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Grasshoppers like hot, dry weather. Some of the people who survived the 1930s on the plains have stories of how swarms of hoppers descended on them, eating entire fields and even farm implements and household items. Fields of corn or alfalfa or oats could be destroyed in hours. The grasshoppers would eat anything. The conventional wisdom was that hoppers liked salt, and so they would eat the shirt off your back, or wherever else sweat landed.
|Grasshoppers swarm a downtown Colorado Springs, Colorado, storefront in early summer 1937. National Guard troops battled the locust invasion with flamethrowers from slow-moving trains and explosives, among other techniques. (Photo by Colorado National Guard Archives)
During the summer of 1937, however, the battle was joined by a merciless army of countless grasshoppers, able to use a combination of air and ground maneuvers, mass movements and destructive capabilities to erase everything in its path.
They cut a swath of destruction across the southeastern portion of Colorado, and threatened to enter Kansas and New Mexico.
The Colorado Springs Gazette observed the insects were “eating anything they come to. All vegetation has been eaten with the exception of lambs-quarters. And they’ll eat lambs-quarters if there’s nothing else.”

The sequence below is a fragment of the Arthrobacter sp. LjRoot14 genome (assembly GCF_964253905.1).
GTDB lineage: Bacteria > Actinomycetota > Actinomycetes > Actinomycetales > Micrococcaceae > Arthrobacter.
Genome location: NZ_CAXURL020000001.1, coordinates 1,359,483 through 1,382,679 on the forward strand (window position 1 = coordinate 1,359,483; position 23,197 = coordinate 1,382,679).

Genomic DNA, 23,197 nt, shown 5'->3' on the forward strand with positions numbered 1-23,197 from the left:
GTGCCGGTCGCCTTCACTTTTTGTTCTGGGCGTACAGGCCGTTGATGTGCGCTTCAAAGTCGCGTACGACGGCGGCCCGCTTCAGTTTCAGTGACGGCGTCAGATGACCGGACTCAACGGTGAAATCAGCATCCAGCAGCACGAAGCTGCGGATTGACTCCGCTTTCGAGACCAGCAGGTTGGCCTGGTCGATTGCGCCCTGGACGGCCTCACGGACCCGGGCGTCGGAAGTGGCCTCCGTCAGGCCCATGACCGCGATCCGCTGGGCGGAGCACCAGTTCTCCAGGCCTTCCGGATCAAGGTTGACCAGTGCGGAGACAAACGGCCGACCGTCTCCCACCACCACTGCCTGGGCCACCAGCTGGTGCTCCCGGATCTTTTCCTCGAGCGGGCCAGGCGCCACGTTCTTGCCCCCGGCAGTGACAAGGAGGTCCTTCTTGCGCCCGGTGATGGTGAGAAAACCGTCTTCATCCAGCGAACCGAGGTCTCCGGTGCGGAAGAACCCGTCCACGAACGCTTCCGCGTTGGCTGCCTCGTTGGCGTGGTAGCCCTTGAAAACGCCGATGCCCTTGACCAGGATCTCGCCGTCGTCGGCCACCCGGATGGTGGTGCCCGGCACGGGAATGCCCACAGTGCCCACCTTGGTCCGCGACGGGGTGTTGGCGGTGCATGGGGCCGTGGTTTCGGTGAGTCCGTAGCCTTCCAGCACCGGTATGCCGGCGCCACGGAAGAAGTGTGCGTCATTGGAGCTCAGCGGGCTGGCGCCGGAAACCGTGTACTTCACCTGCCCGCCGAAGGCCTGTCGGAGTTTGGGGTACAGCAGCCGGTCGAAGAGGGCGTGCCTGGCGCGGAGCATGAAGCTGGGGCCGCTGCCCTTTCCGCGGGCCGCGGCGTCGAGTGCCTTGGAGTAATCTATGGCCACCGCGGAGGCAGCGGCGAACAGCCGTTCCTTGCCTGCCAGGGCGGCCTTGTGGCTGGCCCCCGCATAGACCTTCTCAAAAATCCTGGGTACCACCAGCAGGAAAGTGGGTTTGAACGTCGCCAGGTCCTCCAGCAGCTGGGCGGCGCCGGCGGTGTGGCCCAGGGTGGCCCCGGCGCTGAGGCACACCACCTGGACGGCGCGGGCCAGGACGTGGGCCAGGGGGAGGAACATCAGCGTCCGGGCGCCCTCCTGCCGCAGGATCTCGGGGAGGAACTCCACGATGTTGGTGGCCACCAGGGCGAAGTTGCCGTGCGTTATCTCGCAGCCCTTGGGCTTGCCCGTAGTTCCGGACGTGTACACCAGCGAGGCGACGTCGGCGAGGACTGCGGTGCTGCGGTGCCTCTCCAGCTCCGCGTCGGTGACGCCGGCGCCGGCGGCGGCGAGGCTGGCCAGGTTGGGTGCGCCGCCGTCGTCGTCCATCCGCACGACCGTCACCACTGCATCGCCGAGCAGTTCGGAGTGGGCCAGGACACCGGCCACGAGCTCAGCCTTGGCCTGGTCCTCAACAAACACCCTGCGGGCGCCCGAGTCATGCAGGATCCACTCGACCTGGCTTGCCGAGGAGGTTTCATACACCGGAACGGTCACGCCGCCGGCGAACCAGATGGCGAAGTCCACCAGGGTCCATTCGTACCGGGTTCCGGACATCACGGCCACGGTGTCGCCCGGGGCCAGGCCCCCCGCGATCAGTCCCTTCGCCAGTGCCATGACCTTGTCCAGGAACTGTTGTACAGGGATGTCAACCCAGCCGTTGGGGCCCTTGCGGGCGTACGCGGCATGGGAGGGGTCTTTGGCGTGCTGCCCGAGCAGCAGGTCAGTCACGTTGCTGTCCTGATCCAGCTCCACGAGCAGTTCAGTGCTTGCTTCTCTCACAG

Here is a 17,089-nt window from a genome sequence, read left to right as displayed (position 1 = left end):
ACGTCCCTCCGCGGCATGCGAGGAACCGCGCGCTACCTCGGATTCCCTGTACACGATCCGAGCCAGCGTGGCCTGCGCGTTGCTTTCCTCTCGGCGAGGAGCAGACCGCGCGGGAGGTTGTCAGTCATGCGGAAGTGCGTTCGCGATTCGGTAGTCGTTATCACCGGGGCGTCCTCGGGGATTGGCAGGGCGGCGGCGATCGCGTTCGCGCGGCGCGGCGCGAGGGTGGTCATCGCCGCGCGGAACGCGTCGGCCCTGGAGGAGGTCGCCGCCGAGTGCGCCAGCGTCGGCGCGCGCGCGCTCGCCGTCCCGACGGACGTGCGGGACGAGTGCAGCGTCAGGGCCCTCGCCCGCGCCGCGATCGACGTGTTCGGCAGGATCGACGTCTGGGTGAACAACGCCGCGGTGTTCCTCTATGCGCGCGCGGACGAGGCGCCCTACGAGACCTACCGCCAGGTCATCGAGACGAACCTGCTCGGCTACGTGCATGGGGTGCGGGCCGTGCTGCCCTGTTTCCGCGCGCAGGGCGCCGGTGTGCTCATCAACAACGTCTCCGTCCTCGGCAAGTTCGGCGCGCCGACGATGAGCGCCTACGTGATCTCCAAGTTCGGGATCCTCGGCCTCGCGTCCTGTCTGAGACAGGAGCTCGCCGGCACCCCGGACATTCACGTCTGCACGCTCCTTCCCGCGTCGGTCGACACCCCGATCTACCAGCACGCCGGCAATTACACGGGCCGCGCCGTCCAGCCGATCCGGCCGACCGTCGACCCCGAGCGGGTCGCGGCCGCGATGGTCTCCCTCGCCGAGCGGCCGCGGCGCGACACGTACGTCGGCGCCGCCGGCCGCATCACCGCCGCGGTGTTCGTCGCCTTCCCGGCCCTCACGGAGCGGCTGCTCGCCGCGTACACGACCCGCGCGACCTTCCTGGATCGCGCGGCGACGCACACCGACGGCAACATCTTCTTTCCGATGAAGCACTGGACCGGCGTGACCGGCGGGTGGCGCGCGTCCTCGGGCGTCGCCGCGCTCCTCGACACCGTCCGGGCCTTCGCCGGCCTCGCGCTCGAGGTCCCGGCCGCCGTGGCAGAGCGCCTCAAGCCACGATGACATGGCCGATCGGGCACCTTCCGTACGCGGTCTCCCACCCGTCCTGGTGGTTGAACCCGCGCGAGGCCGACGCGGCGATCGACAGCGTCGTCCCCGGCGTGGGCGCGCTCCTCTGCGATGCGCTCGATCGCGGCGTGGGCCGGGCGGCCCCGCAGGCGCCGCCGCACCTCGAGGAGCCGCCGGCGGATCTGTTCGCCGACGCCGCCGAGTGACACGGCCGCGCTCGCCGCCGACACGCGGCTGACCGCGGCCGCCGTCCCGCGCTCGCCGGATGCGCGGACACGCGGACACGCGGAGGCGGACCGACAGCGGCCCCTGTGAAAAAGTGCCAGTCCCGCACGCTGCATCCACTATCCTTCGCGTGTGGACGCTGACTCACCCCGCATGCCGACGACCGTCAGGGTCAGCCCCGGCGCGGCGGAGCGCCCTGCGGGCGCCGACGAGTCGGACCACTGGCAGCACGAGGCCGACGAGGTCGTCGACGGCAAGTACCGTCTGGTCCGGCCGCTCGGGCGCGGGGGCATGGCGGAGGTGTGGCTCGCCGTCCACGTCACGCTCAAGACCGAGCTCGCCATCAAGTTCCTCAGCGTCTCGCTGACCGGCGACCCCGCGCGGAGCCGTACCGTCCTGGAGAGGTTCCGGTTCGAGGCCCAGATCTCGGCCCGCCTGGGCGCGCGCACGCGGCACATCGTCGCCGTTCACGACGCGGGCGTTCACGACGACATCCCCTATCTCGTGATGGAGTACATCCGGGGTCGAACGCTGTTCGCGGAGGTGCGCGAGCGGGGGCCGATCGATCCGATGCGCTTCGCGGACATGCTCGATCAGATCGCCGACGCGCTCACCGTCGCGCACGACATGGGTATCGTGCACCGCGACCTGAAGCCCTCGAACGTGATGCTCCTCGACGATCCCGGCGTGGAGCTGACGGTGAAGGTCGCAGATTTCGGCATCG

The problem had been detected the previous autumn. Entomologists spotted a large number of eggs in the region, perhaps carried to the area from Texas by east winds. Millions of nests, each with several dozen eggs, were discovered.
They hatched in June 1937.
Wingless at first, the hoppers crawled across the land like a shadow.
“Unable as yet to fly, the hungry hoppers chewed at fence posts, clothing, hair on cattle – practically anything they could find that would fill their hungry stomachs,” Popular Science magazine reported later that year.
Brig. Gen. Alphonse J. Ardourel, Colorado’s adjutant general, was asked to join a “war council”’ to help develop tactics to destroy these dangerous invaders.
Gov. Teller Ammons declared a state of emergency, which brought the Guard to the front line.
“Some people are making jokes out of the fact that the National Guard was called into service to help fight the grasshopper plague,” the governor said, “but it is one of the most serious situations that ever confronted Colorado and I only wish I had more trucks and equipment that could be thrown into this war on those insects.”